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Dark Territory: The Secret History of Cyber…
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Dark Territory: The Secret History of Cyber War (2016)

by Fred Kaplan

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This is an excellent book, a very readable, veritable page-turner that details in clear, understandable terms, the technology, bureaucratic in-fighting, and events that have led us to where we are today, on the cusp of a revolution in surveillance, intelligence, and warfare.

It's almost a truism that generals fight the last war instead of the present one. That is certainly obvious from reading Kaplan's very disturbing history of cyber vulnerabilities in the United States. In spite of the efforts of numerous people in the CIA and NSA to alert the Defense establishment to their vulnerabilities, top ranking officers, for whatever reason, ignored the warnings or even misused the information they were given by the intelligence people or failed to take advantage of that information.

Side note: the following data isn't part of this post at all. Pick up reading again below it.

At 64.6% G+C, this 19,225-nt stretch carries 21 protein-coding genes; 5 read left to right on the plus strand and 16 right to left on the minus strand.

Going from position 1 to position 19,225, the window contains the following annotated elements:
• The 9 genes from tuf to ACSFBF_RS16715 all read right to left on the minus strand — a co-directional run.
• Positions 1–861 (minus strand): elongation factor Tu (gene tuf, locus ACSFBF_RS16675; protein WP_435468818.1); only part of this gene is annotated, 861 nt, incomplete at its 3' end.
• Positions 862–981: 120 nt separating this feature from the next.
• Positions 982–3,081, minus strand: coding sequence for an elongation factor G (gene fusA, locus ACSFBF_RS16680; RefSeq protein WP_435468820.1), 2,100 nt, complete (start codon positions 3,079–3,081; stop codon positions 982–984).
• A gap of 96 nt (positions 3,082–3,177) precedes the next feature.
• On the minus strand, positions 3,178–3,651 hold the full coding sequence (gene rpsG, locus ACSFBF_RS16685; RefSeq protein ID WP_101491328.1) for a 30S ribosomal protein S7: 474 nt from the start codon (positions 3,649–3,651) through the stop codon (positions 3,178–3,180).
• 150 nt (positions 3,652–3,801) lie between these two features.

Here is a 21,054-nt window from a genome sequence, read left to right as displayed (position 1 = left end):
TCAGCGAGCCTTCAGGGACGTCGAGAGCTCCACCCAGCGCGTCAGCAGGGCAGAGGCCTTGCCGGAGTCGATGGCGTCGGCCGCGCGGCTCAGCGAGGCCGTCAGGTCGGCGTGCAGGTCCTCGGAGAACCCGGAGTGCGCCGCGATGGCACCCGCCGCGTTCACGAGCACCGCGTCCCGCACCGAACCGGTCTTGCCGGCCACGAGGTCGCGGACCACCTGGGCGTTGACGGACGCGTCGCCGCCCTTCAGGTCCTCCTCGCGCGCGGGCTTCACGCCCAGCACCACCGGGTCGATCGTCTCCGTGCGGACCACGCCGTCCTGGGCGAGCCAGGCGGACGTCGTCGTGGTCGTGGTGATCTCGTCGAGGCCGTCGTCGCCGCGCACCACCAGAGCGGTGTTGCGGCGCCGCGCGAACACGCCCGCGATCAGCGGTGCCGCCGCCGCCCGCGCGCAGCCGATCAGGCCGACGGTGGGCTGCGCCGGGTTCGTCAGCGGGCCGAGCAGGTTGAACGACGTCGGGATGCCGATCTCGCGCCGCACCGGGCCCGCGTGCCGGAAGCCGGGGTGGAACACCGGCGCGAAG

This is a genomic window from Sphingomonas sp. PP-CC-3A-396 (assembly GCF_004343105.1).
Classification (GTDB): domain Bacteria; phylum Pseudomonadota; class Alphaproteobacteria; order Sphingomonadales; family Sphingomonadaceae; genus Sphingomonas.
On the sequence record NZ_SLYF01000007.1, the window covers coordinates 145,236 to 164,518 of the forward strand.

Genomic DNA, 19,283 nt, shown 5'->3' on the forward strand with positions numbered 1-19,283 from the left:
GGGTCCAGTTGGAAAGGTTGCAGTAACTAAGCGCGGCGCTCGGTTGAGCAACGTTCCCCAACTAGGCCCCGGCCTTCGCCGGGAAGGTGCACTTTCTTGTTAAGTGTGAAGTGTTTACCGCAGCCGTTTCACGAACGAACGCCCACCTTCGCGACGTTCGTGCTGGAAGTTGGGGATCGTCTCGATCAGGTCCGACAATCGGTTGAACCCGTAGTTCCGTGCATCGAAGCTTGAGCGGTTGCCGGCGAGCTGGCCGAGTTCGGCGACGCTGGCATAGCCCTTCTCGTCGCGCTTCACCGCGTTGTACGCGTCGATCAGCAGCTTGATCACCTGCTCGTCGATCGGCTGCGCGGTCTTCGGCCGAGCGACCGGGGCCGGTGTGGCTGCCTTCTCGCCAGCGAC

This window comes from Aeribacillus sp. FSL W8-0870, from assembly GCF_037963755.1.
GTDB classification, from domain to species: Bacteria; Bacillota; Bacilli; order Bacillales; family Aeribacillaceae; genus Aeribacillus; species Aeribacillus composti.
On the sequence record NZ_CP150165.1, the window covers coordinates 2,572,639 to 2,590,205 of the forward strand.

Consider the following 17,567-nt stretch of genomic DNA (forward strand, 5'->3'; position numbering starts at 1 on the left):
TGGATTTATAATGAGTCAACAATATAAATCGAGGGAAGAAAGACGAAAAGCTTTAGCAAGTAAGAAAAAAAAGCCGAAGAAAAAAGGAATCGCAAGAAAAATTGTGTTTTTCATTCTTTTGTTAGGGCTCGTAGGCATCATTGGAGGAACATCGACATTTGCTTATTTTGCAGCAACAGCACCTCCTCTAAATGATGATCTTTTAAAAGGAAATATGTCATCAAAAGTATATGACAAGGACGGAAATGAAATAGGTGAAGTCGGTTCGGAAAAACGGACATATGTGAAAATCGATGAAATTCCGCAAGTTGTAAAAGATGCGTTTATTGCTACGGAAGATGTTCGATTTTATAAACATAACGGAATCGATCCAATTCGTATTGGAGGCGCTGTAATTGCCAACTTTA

For example, during the first Iraq war, General Shwarzkopf was provided with the locations of the fiber optic switching locations that carried all the traffic between Saddam's headquarters and his army in Kuwait. Schwarzkopf was happy to bomb those installations, but when the transmission were replaced with microwave towers he bombed those, too, against the advice of the intelligence types who knew that microwave transmission were easily monitored via satellite and available for information harvesting.